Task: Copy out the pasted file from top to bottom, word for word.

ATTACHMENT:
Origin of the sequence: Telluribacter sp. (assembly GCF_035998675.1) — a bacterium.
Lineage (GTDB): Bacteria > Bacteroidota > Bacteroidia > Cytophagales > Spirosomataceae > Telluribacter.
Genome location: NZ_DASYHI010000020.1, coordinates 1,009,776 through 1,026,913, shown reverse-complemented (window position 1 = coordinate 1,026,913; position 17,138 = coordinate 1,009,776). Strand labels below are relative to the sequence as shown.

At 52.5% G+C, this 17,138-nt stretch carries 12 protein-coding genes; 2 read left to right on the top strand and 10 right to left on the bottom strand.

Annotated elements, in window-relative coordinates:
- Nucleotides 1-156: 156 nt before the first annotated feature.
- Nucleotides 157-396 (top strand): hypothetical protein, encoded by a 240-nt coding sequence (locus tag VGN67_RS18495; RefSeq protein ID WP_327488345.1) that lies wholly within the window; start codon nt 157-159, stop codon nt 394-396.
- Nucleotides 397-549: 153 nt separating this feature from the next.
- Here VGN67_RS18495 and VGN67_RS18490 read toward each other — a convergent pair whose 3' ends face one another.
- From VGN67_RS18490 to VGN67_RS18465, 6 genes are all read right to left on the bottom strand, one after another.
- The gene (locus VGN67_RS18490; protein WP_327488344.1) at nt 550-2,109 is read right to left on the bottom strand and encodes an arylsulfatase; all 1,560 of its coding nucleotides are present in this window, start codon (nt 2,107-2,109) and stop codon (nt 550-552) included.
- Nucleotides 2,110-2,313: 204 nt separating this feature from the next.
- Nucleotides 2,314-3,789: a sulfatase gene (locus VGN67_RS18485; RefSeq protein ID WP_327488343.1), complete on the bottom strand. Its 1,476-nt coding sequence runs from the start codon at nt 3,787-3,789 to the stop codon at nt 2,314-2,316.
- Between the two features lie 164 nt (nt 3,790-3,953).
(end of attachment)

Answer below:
Origin of the sequence: Telluribacter sp. (assembly GCF_035998675.1) — a bacterium.
Lineage (GTDB): Bacteria > Bacteroidota > Bacteroidia > Cytophagales > Spirosomataceae > Telluribacter.
Genome location: NZ_DASYHI010000020.1, coordinates 1,009,776 through 1,026,913, shown reverse-complemented (window position 1 = coordinate 1,026,913; position 17,138 = coordinate 1,009,776). Strand labels below are relative to the sequence as shown.

At 52.5% G+C, this 17,138-nt stretch carries 12 protein-coding genes; 2 read left to right on the top strand and 10 right to left on the bottom strand.

Annotated elements, in window-relative coordinates:
- Nucleotides 1-156: 156 nt before the first annotated feature.
- Nucleotides 157-396 (top strand): hypothetical protein, encoded by a 240-nt coding sequence (locus tag VGN67_RS18495; RefSeq protein ID WP_327488345.1) that lies wholly within the window; start codon nt 157-159, stop codon nt 394-396.
- Nucleotides 397-549: 153 nt separating this feature from the next.
- Here VGN67_RS18495 and VGN67_RS18490 read toward each other — a convergent pair whose 3' ends face one another.
- From VGN67_RS18490 to VGN67_RS18465, 6 genes are all read right to left on the bottom strand, one after another.
- The gene (locus VGN67_RS18490; protein WP_327488344.1) at nt 550-2,109 is read right to left on the bottom strand and encodes an arylsulfatase; all 1,560 of its coding nucleotides are present in this window, start codon (nt 2,107-2,109) and stop codon (nt 550-552) included.
- Nucleotides 2,110-2,313: 204 nt separating this feature from the next.
- Nucleotides 2,314-3,789: a sulfatase gene (locus VGN67_RS18485; RefSeq protein ID WP_327488343.1), complete on the bottom strand. Its 1,476-nt coding sequence runs from the start codon at nt 3,787-3,789 to the stop codon at nt 2,314-2,316.
- Between the two features lie 164 nt (nt 3,790-3,953).